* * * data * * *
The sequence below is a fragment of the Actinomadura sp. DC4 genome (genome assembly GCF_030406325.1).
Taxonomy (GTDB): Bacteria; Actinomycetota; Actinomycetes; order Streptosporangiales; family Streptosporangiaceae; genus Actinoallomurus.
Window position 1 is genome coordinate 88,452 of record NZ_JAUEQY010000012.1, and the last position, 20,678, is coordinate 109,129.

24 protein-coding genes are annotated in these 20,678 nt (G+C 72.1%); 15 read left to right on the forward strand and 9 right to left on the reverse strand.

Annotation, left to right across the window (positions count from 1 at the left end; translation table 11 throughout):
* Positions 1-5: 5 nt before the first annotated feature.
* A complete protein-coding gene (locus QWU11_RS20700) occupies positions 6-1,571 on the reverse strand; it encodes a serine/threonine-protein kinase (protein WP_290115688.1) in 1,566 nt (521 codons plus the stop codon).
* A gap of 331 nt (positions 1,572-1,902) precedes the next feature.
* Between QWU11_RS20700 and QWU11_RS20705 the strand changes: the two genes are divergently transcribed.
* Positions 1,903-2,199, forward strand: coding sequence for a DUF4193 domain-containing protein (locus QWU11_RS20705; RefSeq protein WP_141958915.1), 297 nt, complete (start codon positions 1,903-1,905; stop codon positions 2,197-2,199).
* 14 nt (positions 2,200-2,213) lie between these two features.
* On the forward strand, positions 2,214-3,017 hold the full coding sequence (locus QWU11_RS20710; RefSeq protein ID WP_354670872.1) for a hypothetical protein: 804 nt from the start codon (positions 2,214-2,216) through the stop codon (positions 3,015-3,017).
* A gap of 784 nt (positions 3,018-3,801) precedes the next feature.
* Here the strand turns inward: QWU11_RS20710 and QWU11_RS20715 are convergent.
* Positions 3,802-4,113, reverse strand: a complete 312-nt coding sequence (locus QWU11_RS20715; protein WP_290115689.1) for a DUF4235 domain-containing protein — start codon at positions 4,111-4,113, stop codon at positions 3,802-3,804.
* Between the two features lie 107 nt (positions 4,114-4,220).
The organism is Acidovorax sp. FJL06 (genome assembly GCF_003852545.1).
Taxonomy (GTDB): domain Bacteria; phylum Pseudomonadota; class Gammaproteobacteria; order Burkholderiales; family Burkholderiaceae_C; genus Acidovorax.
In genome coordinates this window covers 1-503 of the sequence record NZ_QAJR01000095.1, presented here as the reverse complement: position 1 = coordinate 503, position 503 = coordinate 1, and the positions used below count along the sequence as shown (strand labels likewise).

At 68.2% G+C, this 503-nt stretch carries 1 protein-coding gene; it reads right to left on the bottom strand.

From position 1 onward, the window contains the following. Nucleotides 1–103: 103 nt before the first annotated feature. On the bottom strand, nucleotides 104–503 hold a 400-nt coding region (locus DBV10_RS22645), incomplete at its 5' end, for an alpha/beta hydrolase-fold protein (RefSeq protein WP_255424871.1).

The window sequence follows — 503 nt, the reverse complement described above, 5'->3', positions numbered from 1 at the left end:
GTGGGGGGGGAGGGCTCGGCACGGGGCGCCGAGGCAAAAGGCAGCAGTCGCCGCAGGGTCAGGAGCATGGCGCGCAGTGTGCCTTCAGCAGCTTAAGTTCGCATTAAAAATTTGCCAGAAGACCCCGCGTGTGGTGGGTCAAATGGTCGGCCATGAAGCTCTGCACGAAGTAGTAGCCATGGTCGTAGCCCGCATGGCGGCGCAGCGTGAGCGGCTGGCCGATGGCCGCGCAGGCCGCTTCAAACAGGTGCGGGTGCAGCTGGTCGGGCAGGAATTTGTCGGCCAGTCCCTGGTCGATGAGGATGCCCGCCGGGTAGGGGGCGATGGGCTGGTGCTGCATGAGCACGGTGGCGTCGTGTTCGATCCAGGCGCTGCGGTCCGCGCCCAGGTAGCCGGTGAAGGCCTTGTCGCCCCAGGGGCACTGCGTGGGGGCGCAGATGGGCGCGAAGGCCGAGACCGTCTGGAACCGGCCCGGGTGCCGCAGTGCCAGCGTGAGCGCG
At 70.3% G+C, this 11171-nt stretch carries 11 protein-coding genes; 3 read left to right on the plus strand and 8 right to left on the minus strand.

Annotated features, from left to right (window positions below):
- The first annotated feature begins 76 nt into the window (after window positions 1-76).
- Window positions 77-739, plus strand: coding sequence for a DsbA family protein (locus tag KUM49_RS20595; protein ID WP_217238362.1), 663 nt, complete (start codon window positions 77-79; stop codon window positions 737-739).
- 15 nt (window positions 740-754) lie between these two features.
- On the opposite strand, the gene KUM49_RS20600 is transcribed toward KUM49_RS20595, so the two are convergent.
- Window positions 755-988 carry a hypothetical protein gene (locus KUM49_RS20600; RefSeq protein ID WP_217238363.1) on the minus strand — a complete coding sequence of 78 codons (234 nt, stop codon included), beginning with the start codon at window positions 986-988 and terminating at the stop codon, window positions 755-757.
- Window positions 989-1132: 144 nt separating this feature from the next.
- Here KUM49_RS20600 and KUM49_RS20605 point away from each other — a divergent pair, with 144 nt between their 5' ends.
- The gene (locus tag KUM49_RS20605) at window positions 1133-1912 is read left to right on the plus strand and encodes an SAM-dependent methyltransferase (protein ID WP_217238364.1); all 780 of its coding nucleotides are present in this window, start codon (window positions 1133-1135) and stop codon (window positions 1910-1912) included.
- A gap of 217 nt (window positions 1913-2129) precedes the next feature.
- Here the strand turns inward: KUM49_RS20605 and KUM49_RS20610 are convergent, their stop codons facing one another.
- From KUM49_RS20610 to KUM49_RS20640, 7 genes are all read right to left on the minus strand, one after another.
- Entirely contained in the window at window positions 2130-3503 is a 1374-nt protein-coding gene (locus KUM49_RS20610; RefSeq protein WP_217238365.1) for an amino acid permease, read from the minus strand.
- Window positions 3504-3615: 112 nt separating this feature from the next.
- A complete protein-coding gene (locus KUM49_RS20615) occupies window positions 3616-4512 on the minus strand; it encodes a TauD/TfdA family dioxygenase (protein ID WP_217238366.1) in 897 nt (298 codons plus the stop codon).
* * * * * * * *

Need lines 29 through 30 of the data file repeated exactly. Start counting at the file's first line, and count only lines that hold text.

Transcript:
- On the opposite strand, the gene KUM49_RS20600 is transcribed toward KUM49_RS20595, so the two are convergent.
- Window positions 755-988 carry a hypothetical protein gene (locus KUM49_RS20600; RefSeq protein ID WP_217238363.1) on the minus strand — a complete coding sequence of 78 codons (234 nt, stop codon included), beginning with the start codon at window positions 986-988 and terminating at the stop codon, window positions 755-757.